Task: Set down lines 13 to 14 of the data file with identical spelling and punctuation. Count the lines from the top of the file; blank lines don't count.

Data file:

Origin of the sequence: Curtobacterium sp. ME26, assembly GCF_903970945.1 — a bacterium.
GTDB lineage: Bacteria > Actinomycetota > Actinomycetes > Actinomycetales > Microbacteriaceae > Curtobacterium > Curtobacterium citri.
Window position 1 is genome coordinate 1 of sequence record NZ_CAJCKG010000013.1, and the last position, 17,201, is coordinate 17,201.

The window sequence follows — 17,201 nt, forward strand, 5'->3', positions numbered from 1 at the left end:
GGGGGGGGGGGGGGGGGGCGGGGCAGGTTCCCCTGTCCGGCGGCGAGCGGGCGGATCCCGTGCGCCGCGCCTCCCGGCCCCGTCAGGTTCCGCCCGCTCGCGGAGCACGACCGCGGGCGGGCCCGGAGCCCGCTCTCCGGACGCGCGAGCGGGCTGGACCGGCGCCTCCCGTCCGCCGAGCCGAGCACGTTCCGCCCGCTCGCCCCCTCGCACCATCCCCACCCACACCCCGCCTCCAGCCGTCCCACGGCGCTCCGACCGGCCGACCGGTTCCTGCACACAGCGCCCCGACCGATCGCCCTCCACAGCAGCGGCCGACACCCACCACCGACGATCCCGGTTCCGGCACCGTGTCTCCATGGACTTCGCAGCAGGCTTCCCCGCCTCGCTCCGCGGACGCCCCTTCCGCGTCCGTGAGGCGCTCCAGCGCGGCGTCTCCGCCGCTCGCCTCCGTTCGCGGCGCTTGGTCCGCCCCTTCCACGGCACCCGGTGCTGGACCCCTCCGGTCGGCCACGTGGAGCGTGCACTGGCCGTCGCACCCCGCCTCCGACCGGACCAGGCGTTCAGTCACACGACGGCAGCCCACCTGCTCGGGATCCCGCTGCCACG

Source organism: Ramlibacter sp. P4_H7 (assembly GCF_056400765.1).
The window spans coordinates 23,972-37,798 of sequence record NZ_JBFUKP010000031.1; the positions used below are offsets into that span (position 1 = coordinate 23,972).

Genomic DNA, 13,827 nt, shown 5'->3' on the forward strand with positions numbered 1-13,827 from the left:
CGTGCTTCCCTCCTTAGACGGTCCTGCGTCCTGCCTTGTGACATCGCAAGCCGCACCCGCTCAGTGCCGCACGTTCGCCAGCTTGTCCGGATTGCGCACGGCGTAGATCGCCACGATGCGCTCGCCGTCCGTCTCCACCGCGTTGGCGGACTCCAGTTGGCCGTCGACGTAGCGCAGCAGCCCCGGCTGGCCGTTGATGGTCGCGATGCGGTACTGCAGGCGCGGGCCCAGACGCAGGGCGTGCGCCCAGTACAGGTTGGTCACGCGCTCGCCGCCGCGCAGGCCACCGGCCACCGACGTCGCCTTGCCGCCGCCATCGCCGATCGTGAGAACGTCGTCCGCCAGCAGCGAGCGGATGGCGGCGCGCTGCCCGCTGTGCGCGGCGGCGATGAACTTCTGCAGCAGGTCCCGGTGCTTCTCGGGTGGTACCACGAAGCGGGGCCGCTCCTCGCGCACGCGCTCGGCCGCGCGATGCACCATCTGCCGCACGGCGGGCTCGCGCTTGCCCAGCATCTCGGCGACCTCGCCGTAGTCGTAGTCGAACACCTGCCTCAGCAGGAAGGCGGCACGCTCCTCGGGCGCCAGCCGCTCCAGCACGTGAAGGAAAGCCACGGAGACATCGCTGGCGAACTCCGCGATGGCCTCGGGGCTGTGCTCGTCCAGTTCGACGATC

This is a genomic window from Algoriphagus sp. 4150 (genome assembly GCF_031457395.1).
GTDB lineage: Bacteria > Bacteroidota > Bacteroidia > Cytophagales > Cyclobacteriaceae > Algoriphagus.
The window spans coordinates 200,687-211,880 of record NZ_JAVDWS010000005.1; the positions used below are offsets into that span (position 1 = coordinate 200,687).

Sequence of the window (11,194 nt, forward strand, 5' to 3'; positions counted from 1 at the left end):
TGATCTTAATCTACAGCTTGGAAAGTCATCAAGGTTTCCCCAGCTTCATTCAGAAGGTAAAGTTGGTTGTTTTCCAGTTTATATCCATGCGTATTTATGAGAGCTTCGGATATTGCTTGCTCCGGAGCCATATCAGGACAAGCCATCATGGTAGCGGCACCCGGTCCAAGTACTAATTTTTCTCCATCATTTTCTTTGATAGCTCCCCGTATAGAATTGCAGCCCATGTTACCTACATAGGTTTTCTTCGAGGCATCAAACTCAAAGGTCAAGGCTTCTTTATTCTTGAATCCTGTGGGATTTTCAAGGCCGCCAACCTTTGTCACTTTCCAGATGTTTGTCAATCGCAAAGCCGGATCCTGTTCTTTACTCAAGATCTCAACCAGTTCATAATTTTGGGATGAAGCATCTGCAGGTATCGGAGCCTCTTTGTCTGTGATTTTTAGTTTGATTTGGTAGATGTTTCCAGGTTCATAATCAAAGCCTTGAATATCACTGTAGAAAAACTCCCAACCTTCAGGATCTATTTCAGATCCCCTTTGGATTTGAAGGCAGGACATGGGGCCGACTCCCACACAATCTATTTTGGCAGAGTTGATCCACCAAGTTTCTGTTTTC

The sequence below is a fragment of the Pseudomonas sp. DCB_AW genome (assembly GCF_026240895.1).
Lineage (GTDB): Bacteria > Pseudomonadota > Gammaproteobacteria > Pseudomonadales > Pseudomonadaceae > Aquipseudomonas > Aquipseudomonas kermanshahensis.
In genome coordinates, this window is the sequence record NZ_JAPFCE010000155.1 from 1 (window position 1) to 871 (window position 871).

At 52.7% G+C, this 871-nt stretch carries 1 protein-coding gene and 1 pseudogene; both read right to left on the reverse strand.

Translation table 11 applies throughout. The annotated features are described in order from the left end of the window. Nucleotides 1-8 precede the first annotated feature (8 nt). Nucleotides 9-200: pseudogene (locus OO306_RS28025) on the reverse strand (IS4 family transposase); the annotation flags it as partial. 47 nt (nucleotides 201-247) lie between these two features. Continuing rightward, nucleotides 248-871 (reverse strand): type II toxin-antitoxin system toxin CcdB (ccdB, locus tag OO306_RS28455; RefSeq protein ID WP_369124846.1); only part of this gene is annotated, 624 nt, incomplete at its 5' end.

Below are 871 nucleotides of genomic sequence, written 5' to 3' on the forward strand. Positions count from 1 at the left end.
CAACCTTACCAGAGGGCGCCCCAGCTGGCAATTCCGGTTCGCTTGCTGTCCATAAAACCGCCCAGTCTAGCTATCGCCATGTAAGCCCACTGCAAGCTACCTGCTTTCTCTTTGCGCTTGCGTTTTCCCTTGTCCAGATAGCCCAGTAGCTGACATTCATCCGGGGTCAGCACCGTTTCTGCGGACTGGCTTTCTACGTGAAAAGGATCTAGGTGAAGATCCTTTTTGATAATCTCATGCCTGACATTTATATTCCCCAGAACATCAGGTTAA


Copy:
Sequence of the window (11,194 nt, forward strand, 5' to 3'; positions counted from 1 at the left end):
TGATCTTAATCTACAGCTTGGAAAGTCATCAAGGTTTCCCCAGCTTCATTCAGAAGGTAAAGTTGGTTGTTTTCCAGTTTATATCCATGCGTATTTATGAGAGCTTCGGATATTGCTTGCTCCGGAGCCATATCAGGACAAGCCATCATGGTAGCGGCACCCGGTCCAAGTACTAATTTTTCTCCATCATTTTCTTTGATAGCTCCCCGTATAGAATTGCAGCCCATGTTACCTACATAGGTTTTCTTCGAGGCATCAAACTCAAAGGTCAAGGCTTCTTTATTCTTGAATCCTGTGGGATTTTCAAGGCCGCCAACCTTTGTCACTTTCCAGATGTTTGTCAATCGCAAAGCCGGATCCTGTTCTTTACTCAAGATCTCAACCAGTTCATAATTTTGGGATGAAGCATCTGCAGGTATCGGAGCCTCTTTGTCTGTGATTTTTAGTTTGATTTGGTAGATGTTTCCAGGTTCATAATCAAAGCCTTGAATATCACTGTAGAAAAACTCCCAACCTTCAGGATCTATTTCAGATCCCCTTTGGATTTGAAGGCAGGACATGGGGCCGACTCCCACACAATCTATTTTGGCAGAGTTGATCCACCAAGTTTCTGTTTTC